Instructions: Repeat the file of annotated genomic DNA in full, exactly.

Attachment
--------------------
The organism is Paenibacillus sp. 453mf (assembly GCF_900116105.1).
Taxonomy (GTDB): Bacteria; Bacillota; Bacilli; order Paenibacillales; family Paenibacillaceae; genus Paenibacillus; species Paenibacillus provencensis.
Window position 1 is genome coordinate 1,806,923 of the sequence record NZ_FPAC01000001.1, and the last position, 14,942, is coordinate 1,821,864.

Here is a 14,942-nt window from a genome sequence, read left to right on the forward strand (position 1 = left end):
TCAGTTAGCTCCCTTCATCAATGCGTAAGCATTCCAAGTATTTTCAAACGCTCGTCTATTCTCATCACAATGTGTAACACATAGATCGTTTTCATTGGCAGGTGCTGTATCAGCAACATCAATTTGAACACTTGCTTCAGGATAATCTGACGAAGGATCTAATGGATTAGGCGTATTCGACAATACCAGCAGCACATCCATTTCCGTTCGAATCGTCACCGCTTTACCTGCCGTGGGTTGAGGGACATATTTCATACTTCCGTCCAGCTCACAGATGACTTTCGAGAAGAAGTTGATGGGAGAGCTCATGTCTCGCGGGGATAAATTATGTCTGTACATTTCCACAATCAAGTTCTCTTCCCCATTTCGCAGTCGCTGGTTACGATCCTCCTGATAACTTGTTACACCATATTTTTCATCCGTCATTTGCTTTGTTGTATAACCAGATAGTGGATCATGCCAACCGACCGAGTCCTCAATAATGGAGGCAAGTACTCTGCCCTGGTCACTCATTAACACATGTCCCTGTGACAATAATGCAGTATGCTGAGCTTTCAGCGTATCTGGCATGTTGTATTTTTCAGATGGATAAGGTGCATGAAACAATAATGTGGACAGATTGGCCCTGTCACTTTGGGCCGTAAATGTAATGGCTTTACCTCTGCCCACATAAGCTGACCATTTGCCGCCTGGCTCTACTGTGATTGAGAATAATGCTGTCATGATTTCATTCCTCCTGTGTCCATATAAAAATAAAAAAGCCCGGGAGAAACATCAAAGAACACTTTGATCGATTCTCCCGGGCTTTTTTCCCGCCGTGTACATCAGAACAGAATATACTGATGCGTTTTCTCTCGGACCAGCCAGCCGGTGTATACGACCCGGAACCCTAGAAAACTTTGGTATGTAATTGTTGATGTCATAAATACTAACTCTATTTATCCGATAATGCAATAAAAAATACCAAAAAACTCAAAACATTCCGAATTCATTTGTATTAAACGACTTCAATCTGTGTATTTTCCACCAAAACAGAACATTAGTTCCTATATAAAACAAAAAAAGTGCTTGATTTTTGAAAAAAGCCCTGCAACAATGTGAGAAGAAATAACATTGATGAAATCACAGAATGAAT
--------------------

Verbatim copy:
The organism is Paenibacillus sp. 453mf (assembly GCF_900116105.1).
Taxonomy (GTDB): Bacteria; Bacillota; Bacilli; order Paenibacillales; family Paenibacillaceae; genus Paenibacillus; species Paenibacillus provencensis.
Window position 1 is genome coordinate 1,806,923 of the sequence record NZ_FPAC01000001.1, and the last position, 14,942, is coordinate 1,821,864.

Here is a 14,942-nt window from a genome sequence, read left to right on the forward strand (position 1 = left end):
TCAGTTAGCTCCCTTCATCAATGCGTAAGCATTCCAAGTATTTTCAAACGCTCGTCTATTCTCATCACAATGTGTAACACATAGATCGTTTTCATTGGCAGGTGCTGTATCAGCAACATCAATTTGAACACTTGCTTCAGGATAATCTGACGAAGGATCTAATGGATTAGGCGTATTCGACAATACCAGCAGCACATCCATTTCCGTTCGAATCGTCACCGCTTTACCTGCCGTGGGTTGAGGGACATATTTCATACTTCCGTCCAGCTCACAGATGACTTTCGAGAAGAAGTTGATGGGAGAGCTCATGTCTCGCGGGGATAAATTATGTCTGTACATTTCCACAATCAAGTTCTCTTCCCCATTTCGCAGTCGCTGGTTACGATCCTCCTGATAACTTGTTACACCATATTTTTCATCCGTCATTTGCTTTGTTGTATAACCAGATAGTGGATCATGCCAACCGACCGAGTCCTCAATAATGGAGGCAAGTACTCTGCCCTGGTCACTCATTAACACATGTCCCTGTGACAATAATGCAGTATGCTGAGCTTTCAGCGTATCTGGCATGTTGTATTTTTCAGATGGATAAGGTGCATGAAACAATAATGTGGACAGATTGGCCCTGTCACTTTGGGCCGTAAATGTAATGGCTTTACCTCTGCCCACATAAGCTGACCATTTGCCGCCTGGCTCTACTGTGATTGAGAATAATGCTGTCATGATTTCATTCCTCCTGTGTCCATATAAAAATAAAAAAGCCCGGGAGAAACATCAAAGAACACTTTGATCGATTCTCCCGGGCTTTTTTCCCGCCGTGTACATCAGAACAGAATATACTGATGCGTTTTCTCTCGGACCAGCCAGCCGGTGTATACGACCCGGAACCCTAGAAAACTTTGGTATGTAATTGTTGATGTCATAAATACTAACTCTATTTATCCGATAATGCAATAAAAAATACCAAAAAACTCAAAACATTCCGAATTCATTTGTATTAAACGACTTCAATCTGTGTATTTTCCACCAAAACAGAACATTAGTTCCTATATAAAACAAAAAAAGTGCTTGATTTTTGAAAAAAGCCCTGCAACAATGTGAGAAGAAATAACATTGATGAAATCACAGAATGAAT